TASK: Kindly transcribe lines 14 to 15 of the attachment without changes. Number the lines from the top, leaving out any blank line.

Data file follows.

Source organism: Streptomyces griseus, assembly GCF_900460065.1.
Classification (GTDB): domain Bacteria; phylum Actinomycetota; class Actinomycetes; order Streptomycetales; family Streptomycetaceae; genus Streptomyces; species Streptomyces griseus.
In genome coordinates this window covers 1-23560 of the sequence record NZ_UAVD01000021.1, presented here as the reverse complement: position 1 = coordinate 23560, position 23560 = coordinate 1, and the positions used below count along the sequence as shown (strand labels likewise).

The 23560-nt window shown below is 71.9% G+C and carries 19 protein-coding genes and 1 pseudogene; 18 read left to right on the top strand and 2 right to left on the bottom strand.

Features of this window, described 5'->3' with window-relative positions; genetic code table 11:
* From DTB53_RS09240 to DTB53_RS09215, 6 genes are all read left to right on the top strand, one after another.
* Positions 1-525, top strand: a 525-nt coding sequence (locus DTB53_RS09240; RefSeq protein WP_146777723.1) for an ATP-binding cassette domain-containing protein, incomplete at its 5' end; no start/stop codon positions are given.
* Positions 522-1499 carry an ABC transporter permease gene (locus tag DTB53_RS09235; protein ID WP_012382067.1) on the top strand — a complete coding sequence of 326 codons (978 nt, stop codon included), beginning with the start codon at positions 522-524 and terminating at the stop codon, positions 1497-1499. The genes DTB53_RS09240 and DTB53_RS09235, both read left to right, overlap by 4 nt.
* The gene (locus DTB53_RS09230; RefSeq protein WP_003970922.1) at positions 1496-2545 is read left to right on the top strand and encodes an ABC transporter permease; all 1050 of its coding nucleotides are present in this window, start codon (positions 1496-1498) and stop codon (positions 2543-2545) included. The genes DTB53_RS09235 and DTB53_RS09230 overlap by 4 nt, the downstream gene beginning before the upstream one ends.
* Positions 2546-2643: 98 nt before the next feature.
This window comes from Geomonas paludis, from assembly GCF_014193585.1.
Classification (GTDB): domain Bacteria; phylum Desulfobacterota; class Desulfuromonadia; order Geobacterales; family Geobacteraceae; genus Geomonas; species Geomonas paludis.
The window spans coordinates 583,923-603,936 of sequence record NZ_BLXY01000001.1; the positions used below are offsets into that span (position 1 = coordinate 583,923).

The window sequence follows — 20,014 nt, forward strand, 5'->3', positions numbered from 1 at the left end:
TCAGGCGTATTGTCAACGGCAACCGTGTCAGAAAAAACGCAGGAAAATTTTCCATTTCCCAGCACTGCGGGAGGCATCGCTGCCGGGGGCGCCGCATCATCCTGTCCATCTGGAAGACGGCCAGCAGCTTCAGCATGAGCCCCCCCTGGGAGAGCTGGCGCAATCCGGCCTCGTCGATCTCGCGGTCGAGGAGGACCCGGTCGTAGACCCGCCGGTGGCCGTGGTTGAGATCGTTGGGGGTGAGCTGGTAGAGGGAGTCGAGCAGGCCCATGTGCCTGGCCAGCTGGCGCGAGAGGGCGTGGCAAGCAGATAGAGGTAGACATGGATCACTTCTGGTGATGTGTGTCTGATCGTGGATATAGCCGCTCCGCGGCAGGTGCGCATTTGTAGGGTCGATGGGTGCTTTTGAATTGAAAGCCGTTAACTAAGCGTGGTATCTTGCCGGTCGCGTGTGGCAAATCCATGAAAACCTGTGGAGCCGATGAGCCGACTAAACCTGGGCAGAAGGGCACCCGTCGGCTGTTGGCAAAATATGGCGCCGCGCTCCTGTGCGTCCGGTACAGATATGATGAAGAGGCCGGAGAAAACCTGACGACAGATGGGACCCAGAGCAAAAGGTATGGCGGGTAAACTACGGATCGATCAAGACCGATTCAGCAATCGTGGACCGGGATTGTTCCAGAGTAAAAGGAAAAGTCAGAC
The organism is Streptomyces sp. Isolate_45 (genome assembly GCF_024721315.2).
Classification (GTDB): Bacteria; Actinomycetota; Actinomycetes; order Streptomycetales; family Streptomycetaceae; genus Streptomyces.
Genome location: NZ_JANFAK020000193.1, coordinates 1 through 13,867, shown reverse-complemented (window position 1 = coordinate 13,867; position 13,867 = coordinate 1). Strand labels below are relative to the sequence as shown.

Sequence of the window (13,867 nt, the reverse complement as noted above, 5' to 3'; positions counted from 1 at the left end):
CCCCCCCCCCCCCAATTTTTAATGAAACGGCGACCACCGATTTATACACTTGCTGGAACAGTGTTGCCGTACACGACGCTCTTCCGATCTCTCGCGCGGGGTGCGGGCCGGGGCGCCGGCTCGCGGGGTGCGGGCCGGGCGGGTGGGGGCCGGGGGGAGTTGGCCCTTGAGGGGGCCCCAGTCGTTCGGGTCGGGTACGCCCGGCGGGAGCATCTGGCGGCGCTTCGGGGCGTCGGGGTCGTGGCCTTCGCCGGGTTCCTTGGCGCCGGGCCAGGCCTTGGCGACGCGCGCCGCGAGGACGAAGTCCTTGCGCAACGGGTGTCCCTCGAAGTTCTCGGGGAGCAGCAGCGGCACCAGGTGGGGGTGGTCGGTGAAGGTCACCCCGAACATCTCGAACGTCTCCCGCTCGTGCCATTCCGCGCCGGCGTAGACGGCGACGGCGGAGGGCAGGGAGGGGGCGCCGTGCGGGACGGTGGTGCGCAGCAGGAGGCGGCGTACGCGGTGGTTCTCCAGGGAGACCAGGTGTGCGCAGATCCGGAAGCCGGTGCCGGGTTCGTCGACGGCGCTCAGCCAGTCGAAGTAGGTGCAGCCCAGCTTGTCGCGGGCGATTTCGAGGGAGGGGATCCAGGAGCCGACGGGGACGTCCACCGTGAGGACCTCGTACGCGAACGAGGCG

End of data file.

The window sequence follows — 20,014 nt, forward strand, 5'->3', positions numbered from 1 at the left end:
TCAGGCGTATTGTCAACGGCAACCGTGTCAGAAAAAACGCAGGAAAATTTTCCATTTCCCAGCACTGCGGGAGGCATCGCTGCCGGGGGCGCCGCATCATCCTGTCCATCTGGAAGACGGCCAGCAGCTTCAGCATGAGCCCCCCCTGGGAGAGCTGGCGCAATCCGGCCTCGTCGATCTCGCGGTCGAGGAGGACCCGGTCGTAGACCCGCCGGTGGCCGTGGTTGAGATCGTTGGGGGTGAGCTGGTAGAGGGAGTCGAGCAGGCCCATGTGCCTGGCCAGCTGGCGCGAGAGGGCGTGGCAAGCAGATAGAGGTAGACATGGATCACTTCTGGTGATGTGTGTCTGATCGTGGATATAGCCGCTCCGCGGCAGGTGCGCATTTGTAGGGTCGATGGGTGCTTTTGAATTGAAAGCCGTTAACTAAGCGTGGTATCTTGCCGGTCGCGTGTGGCAAATCCATGAAAACCTGTGGAGCCGATGAGCCGACTAAACCTGGGCAGAAGGGCACCCGTCGGCTGTTGGCAAAATATGGCGCCGCGCTCCTGTGCGTCCGGTACAGATATGATGAAGAGGCCGGAGAAAACCTGACGACAGATGGGACCCAGAGCAAAAGGTATGGCGGGTAAACTACGGATCGATCAAGACCGATTCAGCAATCGTGGACCGGGATTGTTCCAGAGTAAAAGGAAAAGTCAGAC